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British Industrial History

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USS Nahma (SP-771)

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USS Nahma (SP-771), an armed yacht, was built by the Clydebank Engineering and Shipbuilding Co, of Glasgow, Scotland in 1897 for Robert Goelet; acquired by the United States Navy on free lease from his son, Robert Walton Goelet on 21 June 1917 for use as a section patrol vessel and commissioned on 27 August 1917, Lt. Comdr. E. Friedrick in command. Nahma was the sister ship to USS Mayflower (PY-1) that was built at the same time on the Clyde for Ogden Goelet, brother of Robert Sr.[1]

In the 1920's, during prohibition, Nahma was one of the most notorious rum-runners along the eastern seaboard of the United States. She then came to South Africa, where she served as the floating factory shop of a shark fishing venture.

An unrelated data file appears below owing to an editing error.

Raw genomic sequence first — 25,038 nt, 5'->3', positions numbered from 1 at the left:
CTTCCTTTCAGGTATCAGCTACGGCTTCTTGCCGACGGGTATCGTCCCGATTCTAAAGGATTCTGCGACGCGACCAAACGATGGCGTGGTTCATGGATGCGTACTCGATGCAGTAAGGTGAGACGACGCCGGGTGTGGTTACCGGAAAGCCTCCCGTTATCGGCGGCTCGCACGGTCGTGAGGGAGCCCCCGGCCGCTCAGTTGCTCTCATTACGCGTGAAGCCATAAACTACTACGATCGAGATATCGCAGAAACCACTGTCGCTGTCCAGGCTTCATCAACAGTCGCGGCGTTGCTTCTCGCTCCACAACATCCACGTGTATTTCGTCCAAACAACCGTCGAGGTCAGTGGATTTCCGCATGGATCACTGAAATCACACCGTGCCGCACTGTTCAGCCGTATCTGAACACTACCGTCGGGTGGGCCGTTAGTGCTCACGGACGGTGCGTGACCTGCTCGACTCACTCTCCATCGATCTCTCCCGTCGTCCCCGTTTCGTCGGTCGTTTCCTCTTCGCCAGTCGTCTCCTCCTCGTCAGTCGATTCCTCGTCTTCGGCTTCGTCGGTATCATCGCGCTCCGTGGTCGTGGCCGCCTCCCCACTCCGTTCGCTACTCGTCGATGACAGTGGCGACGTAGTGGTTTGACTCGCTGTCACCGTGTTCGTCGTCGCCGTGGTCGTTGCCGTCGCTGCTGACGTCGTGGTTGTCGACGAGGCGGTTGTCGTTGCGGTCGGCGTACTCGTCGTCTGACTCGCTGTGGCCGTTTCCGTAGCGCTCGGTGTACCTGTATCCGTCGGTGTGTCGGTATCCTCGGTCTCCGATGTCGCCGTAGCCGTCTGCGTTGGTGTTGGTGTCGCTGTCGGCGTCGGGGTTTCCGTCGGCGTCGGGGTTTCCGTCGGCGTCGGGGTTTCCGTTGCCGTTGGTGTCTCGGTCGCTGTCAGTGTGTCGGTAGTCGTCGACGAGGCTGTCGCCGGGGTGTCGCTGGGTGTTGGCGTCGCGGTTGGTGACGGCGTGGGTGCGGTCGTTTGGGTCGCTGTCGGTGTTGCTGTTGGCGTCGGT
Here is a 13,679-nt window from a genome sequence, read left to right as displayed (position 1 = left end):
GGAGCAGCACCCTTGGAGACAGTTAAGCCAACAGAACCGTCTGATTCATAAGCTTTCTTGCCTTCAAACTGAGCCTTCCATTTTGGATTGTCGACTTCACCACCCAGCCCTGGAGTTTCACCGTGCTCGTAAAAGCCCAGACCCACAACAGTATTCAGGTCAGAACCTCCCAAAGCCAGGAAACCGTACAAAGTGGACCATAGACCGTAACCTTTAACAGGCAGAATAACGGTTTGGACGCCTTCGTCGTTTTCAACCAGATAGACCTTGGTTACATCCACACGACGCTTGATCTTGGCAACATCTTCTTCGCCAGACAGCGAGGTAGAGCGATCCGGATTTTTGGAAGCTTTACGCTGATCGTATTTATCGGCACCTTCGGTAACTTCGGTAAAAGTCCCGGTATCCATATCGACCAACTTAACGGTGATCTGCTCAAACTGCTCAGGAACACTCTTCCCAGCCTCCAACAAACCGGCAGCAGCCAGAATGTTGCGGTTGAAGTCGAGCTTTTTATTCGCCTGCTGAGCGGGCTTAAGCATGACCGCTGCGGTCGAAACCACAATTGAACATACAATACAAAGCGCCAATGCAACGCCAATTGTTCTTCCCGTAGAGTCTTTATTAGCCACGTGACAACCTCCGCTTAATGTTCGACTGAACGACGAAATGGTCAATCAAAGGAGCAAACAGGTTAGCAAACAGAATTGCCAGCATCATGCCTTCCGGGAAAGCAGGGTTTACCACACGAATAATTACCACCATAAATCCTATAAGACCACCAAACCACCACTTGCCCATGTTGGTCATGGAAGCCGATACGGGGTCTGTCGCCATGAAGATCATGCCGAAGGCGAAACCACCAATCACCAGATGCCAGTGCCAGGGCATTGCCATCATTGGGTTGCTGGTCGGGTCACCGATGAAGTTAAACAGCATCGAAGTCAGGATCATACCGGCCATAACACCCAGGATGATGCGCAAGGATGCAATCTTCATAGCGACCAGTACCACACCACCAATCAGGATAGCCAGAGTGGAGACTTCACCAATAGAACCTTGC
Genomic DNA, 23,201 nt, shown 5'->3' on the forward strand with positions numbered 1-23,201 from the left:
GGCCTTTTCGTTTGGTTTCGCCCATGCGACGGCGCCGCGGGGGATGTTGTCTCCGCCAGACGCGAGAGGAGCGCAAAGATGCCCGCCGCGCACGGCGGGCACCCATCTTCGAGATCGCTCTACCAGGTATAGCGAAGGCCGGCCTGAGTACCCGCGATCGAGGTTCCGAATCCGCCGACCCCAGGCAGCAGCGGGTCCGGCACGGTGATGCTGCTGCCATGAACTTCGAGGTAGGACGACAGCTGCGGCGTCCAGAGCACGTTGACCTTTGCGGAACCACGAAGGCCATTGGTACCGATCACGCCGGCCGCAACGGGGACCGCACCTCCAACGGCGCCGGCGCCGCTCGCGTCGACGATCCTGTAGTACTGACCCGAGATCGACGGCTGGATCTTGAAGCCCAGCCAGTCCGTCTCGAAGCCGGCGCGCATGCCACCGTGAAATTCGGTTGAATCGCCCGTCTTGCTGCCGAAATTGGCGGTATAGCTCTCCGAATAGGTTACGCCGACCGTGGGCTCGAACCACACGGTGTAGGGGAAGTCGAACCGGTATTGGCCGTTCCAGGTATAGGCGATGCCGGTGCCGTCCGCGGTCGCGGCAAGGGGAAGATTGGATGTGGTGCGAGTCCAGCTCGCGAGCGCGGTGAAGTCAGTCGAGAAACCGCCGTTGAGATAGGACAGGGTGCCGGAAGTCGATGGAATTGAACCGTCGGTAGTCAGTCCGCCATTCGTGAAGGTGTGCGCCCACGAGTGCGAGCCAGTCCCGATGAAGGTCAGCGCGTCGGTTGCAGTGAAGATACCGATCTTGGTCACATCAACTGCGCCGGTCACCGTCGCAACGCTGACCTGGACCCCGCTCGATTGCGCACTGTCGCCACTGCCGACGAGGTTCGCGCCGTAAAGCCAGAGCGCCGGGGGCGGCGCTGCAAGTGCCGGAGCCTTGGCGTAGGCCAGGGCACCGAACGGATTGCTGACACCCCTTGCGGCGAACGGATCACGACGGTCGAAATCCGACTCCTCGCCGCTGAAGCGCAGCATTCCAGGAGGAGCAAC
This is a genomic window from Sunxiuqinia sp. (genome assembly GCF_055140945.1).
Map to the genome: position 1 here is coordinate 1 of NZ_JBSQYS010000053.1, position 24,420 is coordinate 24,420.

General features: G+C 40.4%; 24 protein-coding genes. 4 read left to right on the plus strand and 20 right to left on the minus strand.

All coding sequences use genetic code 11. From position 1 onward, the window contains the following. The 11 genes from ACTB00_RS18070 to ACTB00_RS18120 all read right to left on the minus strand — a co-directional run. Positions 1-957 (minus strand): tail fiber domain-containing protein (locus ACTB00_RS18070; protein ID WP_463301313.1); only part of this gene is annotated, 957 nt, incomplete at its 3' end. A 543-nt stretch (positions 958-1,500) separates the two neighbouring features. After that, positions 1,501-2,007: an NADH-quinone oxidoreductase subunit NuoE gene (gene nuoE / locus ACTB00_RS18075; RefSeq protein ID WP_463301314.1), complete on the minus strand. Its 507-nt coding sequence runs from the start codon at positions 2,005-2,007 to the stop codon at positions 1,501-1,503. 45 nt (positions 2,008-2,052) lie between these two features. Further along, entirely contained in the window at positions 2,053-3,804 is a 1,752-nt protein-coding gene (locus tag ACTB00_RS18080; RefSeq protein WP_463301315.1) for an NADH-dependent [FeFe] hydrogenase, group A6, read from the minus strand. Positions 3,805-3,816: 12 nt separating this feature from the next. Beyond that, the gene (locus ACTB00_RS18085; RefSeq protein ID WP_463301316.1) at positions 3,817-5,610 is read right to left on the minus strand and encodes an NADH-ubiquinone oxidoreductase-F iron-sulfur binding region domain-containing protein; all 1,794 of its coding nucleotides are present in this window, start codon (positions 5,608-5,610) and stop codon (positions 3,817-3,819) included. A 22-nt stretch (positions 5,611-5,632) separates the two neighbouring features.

In 1929, she was serving fourteen boats, each with ten nets, and was capable of processing 500 sharks per day. In March 1931, she was bought for scrap and her bronze propeller was removed. Thousands of spectators lined the beachfront to bid farewell as the Istar as she was towed by the tugs Sir John Robinson and Sir William Hoy. The vessel was taken 7 km from the entrance to Durban Harbour and scuttled.[2]

See Also

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  • Further reading: Hofman, Erik (1970). The Steam Yachts - An Era of Elegance. New York: John De Graff Inc. pp. 100–103.


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